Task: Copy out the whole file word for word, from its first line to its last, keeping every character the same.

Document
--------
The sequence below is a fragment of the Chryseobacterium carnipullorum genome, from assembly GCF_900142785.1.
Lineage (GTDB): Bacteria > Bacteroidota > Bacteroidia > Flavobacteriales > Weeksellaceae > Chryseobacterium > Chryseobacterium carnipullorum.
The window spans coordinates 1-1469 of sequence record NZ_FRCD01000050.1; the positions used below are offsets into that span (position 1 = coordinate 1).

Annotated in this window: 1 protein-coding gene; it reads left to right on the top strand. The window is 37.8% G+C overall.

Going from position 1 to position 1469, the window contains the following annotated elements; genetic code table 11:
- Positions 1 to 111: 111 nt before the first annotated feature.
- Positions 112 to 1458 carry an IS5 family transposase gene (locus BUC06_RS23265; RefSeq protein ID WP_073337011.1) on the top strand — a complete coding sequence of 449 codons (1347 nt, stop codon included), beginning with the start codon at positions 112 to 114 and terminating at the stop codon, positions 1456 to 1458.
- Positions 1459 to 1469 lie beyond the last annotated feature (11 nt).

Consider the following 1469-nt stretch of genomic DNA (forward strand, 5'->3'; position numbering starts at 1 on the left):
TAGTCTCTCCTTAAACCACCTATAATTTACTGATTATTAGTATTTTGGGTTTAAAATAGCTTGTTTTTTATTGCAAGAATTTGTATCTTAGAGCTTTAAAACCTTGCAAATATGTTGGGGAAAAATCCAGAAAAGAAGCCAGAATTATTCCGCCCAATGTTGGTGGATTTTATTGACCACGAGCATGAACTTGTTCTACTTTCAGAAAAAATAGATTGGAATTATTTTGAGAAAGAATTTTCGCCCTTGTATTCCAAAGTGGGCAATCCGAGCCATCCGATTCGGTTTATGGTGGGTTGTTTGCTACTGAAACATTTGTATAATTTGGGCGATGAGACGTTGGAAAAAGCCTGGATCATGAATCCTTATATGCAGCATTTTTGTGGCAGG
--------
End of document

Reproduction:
The sequence below is a fragment of the Chryseobacterium carnipullorum genome, from assembly GCF_900142785.1.
Lineage (GTDB): Bacteria > Bacteroidota > Bacteroidia > Flavobacteriales > Weeksellaceae > Chryseobacterium > Chryseobacterium carnipullorum.
The window spans coordinates 1-1469 of sequence record NZ_FRCD01000050.1; the positions used below are offsets into that span (position 1 = coordinate 1).

Annotated in this window: 1 protein-coding gene; it reads left to right on the top strand. The window is 37.8% G+C overall.

Going from position 1 to position 1469, the window contains the following annotated elements; genetic code table 11:
- Positions 1 to 111: 111 nt before the first annotated feature.
- Positions 112 to 1458 carry an IS5 family transposase gene (locus BUC06_RS23265; RefSeq protein ID WP_073337011.1) on the top strand — a complete coding sequence of 449 codons (1347 nt, stop codon included), beginning with the start codon at positions 112 to 114 and terminating at the stop codon, positions 1456 to 1458.
- Positions 1459 to 1469 lie beyond the last annotated feature (11 nt).

Consider the following 1469-nt stretch of genomic DNA (forward strand, 5'->3'; position numbering starts at 1 on the left):
TAGTCTCTCCTTAAACCACCTATAATTTACTGATTATTAGTATTTTGGGTTTAAAATAGCTTGTTTTTTATTGCAAGAATTTGTATCTTAGAGCTTTAAAACCTTGCAAATATGTTGGGGAAAAATCCAGAAAAGAAGCCAGAATTATTCCGCCCAATGTTGGTGGATTTTATTGACCACGAGCATGAACTTGTTCTACTTTCAGAAAAAATAGATTGGAATTATTTTGAGAAAGAATTTTCGCCCTTGTATTCCAAAGTGGGCAATCCGAGCCATCCGATTCGGTTTATGGTGGGTTGTTTGCTACTGAAACATTTGTATAATTTGGGCGATGAGACGTTGGAAAAAGCCTGGATCATGAATCCTTATATGCAGCATTTTTGTGGCAGG